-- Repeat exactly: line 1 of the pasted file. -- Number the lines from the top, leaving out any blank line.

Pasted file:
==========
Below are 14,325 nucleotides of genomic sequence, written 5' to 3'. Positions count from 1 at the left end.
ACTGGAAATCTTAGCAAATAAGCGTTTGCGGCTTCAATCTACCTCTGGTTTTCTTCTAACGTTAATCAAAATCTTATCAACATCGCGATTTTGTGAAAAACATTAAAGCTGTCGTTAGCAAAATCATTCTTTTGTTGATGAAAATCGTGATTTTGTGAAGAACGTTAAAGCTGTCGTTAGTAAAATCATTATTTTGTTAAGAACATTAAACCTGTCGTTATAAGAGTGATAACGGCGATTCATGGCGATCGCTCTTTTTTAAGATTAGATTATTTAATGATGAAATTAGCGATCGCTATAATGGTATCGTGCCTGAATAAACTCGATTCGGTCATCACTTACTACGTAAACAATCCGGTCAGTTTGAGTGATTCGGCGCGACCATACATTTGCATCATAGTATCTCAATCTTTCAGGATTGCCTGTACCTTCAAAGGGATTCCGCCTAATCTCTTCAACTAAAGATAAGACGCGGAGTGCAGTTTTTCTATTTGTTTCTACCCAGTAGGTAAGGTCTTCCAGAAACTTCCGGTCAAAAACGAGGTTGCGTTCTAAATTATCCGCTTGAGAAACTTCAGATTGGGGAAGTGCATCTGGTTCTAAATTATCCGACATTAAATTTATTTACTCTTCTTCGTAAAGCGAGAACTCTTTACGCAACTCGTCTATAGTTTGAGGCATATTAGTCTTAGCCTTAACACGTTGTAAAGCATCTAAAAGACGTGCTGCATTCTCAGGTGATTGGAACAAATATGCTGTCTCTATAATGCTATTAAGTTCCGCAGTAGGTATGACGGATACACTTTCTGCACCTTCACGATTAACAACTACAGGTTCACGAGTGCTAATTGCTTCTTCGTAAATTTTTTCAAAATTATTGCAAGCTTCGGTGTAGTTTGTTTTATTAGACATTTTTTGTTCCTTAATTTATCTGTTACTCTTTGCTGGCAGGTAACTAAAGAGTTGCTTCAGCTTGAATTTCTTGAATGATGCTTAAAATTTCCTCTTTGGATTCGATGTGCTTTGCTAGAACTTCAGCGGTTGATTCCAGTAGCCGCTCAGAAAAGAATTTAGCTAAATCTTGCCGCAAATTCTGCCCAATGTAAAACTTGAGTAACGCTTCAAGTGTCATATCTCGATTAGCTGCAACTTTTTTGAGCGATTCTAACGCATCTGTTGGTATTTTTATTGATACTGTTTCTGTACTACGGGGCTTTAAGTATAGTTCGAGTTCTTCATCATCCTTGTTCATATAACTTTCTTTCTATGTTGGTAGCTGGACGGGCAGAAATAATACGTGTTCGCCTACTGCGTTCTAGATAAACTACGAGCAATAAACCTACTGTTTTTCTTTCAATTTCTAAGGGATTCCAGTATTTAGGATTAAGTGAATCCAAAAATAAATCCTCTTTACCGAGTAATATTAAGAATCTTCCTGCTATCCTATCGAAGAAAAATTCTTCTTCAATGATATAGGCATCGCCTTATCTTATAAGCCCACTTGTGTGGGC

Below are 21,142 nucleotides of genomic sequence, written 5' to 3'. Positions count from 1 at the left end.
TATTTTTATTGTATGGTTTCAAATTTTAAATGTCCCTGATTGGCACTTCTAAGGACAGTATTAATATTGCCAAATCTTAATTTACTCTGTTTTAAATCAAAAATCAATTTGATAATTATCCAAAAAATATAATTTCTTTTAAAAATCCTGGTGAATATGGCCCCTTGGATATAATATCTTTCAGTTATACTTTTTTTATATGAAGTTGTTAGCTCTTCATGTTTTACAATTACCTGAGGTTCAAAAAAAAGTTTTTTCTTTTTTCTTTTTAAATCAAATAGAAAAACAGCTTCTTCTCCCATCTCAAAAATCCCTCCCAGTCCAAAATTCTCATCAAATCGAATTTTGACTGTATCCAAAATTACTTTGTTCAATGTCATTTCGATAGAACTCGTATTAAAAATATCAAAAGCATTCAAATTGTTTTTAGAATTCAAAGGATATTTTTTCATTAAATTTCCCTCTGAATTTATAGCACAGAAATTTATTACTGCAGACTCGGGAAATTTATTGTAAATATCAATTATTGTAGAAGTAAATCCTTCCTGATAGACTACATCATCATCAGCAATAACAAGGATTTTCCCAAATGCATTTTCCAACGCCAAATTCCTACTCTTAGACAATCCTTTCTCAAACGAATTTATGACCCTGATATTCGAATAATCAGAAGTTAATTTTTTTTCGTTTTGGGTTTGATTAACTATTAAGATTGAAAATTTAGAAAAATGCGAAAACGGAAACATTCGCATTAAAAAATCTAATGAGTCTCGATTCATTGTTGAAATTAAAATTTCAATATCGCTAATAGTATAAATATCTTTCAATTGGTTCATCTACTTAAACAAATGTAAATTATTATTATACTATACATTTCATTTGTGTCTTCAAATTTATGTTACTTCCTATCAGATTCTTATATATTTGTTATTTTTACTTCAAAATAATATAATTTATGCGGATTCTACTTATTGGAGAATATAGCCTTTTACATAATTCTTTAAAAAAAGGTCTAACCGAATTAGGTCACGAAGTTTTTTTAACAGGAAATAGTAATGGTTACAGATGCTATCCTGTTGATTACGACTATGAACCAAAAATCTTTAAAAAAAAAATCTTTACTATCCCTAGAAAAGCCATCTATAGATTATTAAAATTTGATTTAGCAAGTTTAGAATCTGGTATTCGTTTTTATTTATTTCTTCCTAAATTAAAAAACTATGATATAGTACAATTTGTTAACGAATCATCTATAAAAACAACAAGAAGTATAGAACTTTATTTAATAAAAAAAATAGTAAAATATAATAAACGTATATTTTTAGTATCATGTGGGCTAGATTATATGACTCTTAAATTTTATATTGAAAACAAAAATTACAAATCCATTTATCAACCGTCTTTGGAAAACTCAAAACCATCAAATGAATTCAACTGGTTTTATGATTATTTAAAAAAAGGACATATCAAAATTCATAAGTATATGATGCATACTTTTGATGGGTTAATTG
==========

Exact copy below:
Below are 14,325 nucleotides of genomic sequence, written 5' to 3'. Positions count from 1 at the left end.